Australia: Self managed super funds: What is the best structure?

It is very important to make an informed decision when considering whether it is better to have individuals or a company as the trustee of a self managed superannuation fund (SMSF).

ATO statistics show that a large majority of SMSFs opt for individual trustees. This probably has a lot to do with people opting for the quickest and what may seem to be the easiest and cheapest option, however this decision could end up costing you more in the long run.

There are practical issues to consider when deciding on a preferred structure. Let's take a look at some important considerations when deciding which option is right for you:

Cost and efficiency of processes

There are initial establishment costs for a new trustee company (which preferably should be an ASIC special purpose company) and also a small annual ASIC levy associated with the company.

Although you may not have the same initial set up and running costs when individuals are trustees, appointing an individual trustee means that the legal ownership of the assets must change each time there is a change in trustee. This is because when a new member joins an existing fund, that person must either become an individual trustee, or become a director of the company trustee. This may require property and shares to be transferred, trading accounts to be amended, and bank account details to be altered. This is where the complications and unexpected costs of having individual trustees tend to arise.

It is much easier to appoint a person as the director of a company, than it is to make the person an individual trustee of the fund. Appointing a director requires a simple form and notification to ASIC rather than transferring the ownership of all fund assets.

Clarity of ownership & asset protection

The relevant superannuation legislation requires that the assets of the fund must be kept separate from any assets held personally by the trustee. The use of a corporate trustee, with a separate identity, reduces the risk of personal assets becoming intermingled with fund assets.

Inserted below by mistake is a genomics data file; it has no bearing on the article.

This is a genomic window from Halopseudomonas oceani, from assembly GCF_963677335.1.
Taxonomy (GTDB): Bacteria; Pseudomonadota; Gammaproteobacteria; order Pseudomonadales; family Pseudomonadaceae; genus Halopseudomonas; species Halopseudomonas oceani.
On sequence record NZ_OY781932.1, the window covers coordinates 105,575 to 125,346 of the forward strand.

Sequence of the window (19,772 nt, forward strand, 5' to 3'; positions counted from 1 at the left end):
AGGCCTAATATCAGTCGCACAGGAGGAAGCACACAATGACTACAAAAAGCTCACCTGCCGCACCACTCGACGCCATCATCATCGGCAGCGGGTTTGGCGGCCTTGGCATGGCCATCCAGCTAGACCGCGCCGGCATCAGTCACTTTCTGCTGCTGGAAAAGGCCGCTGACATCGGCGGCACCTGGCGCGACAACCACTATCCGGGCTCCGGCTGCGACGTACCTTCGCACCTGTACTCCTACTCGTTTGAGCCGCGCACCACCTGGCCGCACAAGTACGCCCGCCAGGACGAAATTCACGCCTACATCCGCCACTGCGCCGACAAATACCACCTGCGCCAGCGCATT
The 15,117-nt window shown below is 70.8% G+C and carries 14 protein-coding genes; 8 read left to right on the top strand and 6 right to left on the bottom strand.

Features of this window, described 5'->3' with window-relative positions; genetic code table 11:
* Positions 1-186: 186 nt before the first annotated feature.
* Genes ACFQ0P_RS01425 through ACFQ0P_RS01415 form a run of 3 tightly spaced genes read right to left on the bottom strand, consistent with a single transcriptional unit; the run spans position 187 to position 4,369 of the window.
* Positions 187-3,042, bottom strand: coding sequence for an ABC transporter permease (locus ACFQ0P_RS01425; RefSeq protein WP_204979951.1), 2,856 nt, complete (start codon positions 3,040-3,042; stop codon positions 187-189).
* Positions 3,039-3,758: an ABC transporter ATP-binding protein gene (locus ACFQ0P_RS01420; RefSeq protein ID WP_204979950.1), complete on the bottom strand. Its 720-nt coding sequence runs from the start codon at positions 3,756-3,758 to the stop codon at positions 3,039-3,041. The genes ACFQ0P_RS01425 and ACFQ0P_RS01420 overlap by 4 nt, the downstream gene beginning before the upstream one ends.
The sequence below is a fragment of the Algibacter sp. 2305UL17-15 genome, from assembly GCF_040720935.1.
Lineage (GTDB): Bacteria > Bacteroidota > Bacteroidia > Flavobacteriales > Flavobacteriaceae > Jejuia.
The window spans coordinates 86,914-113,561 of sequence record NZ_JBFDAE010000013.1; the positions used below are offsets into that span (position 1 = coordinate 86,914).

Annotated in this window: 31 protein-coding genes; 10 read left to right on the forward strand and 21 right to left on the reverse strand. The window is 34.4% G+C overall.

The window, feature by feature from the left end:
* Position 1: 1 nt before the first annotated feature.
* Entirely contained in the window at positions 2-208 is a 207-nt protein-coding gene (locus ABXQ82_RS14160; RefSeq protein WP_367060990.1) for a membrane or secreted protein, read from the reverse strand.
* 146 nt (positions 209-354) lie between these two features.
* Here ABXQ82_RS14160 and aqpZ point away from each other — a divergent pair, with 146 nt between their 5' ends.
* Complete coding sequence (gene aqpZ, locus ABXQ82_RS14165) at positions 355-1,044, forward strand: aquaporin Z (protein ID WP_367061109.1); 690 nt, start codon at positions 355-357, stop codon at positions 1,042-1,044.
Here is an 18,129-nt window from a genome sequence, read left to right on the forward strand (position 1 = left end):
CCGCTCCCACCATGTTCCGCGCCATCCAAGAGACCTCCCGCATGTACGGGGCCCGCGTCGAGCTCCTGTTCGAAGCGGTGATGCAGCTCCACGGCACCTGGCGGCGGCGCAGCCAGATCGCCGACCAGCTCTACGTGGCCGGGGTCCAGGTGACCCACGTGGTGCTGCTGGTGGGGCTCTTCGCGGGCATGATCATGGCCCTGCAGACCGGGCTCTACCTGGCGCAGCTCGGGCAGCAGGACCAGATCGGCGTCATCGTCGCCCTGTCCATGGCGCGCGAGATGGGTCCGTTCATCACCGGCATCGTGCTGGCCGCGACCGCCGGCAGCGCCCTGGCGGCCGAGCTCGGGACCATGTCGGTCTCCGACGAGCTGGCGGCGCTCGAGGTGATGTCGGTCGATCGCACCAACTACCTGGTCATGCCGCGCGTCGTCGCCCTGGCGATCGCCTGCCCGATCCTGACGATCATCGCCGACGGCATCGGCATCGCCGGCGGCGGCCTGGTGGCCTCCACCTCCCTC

Regardless of the trustee structure, the responsibilities of those acting in trustee capacities for a superannuation fund (either individually or as a director of a company) are the same. All trustees are liable to members for any losses incurred as a result of a breach of trust. Individual trustees are personally liable.

Given that a corporate trustee company is subject to limited liability, this may provide greater protection of personal assets. However, the protection may be diminished or disappear completely if the directors do not fulfil their duties and responsibilities under the Corporations Act and other legislation. As such, regulators such as ASIC, the ATO and APRA may pursue the directors personally for penalties arising out of the breach of the applicable legislation.

Estate planning flexibility and perpetual succession

A corporate trustee ensures greater flexibility for estate planning as the trustee does not change as a result of the death of a member. Where there are individual trustees, the death of a member requires there to be a change of trustee, and this gives rise to significant administrative costs at an inopportune time.

Unlike people, a company does not die. As such, the death of a member will not impact on the holding of investments within the fund. If individual trustees are adopted, on the death of a member/trustee, legal title to all the assets must be transferred from the deceased member to the continuing members. This can take some time as the deceased member's personal representative will need to be formally appointed to act in the deceased's name.

Clearly there are more than just cost considerations to address when deciding on the trustee structure for your SMSF. It is important to take some time to understand the implications of your decision and make sure you receive the input of your legal and financial advisors so you can make an informed decision.

The content of this article is intended to provide a general guide to the subject matter. Specialist advice should be sought about your specific circumstances.

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